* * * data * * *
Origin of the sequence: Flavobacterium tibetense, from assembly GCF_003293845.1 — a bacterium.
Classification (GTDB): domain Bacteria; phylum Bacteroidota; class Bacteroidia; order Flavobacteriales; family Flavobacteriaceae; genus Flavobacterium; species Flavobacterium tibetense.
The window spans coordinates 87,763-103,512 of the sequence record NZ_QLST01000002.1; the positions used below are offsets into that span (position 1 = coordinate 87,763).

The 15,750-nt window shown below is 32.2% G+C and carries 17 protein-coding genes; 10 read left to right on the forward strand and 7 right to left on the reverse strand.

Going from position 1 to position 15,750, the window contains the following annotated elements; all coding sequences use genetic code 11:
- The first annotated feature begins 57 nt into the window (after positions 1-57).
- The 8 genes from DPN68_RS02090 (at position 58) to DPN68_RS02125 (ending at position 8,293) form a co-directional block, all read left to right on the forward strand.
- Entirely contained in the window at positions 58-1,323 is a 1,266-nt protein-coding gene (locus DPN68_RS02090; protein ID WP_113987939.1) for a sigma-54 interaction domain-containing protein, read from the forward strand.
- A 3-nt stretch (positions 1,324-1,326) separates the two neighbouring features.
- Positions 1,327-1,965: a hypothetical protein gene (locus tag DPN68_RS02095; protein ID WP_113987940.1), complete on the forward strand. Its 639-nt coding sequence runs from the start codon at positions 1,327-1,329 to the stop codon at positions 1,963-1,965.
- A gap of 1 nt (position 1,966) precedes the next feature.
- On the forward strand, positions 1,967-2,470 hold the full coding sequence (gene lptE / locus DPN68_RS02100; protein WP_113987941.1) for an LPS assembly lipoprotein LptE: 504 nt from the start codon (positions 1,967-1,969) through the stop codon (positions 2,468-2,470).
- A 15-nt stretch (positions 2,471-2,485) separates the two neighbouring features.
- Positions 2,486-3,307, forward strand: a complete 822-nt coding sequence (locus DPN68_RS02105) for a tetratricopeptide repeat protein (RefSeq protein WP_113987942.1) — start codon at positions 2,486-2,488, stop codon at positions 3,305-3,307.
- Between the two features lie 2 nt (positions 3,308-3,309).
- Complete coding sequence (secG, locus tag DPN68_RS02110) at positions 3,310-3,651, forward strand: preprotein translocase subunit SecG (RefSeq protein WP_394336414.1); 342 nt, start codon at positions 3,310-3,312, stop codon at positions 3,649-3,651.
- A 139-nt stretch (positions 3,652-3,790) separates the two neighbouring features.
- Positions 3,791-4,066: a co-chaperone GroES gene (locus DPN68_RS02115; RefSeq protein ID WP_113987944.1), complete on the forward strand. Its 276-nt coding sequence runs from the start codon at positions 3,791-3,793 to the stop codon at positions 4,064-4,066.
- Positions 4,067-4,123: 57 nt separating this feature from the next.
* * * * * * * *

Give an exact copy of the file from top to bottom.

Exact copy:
Origin of the sequence: Flavobacterium tibetense, from assembly GCF_003293845.1 — a bacterium.
Classification (GTDB): domain Bacteria; phylum Bacteroidota; class Bacteroidia; order Flavobacteriales; family Flavobacteriaceae; genus Flavobacterium; species Flavobacterium tibetense.
The window spans coordinates 87,763-103,512 of the sequence record NZ_QLST01000002.1; the positions used below are offsets into that span (position 1 = coordinate 87,763).

The 15,750-nt window shown below is 32.2% G+C and carries 17 protein-coding genes; 10 read left to right on the forward strand and 7 right to left on the reverse strand.

Going from position 1 to position 15,750, the window contains the following annotated elements; all coding sequences use genetic code 11:
- The first annotated feature begins 57 nt into the window (after positions 1-57).
- The 8 genes from DPN68_RS02090 (at position 58) to DPN68_RS02125 (ending at position 8,293) form a co-directional block, all read left to right on the forward strand.
- Entirely contained in the window at positions 58-1,323 is a 1,266-nt protein-coding gene (locus DPN68_RS02090; protein ID WP_113987939.1) for a sigma-54 interaction domain-containing protein, read from the forward strand.
- A 3-nt stretch (positions 1,324-1,326) separates the two neighbouring features.
- Positions 1,327-1,965: a hypothetical protein gene (locus tag DPN68_RS02095; protein ID WP_113987940.1), complete on the forward strand. Its 639-nt coding sequence runs from the start codon at positions 1,327-1,329 to the stop codon at positions 1,963-1,965.
- A gap of 1 nt (position 1,966) precedes the next feature.
- On the forward strand, positions 1,967-2,470 hold the full coding sequence (gene lptE / locus DPN68_RS02100; protein WP_113987941.1) for an LPS assembly lipoprotein LptE: 504 nt from the start codon (positions 1,967-1,969) through the stop codon (positions 2,468-2,470).
- A 15-nt stretch (positions 2,471-2,485) separates the two neighbouring features.
- Positions 2,486-3,307, forward strand: a complete 822-nt coding sequence (locus DPN68_RS02105) for a tetratricopeptide repeat protein (RefSeq protein WP_113987942.1) — start codon at positions 2,486-2,488, stop codon at positions 3,305-3,307.
- Between the two features lie 2 nt (positions 3,308-3,309).
- Complete coding sequence (secG, locus tag DPN68_RS02110) at positions 3,310-3,651, forward strand: preprotein translocase subunit SecG (RefSeq protein WP_394336414.1); 342 nt, start codon at positions 3,310-3,312, stop codon at positions 3,649-3,651.
- A 139-nt stretch (positions 3,652-3,790) separates the two neighbouring features.
- Positions 3,791-4,066: a co-chaperone GroES gene (locus DPN68_RS02115; RefSeq protein ID WP_113987944.1), complete on the forward strand. Its 276-nt coding sequence runs from the start codon at positions 3,791-3,793 to the stop codon at positions 4,064-4,066.
- Positions 4,067-4,123: 57 nt separating this feature from the next.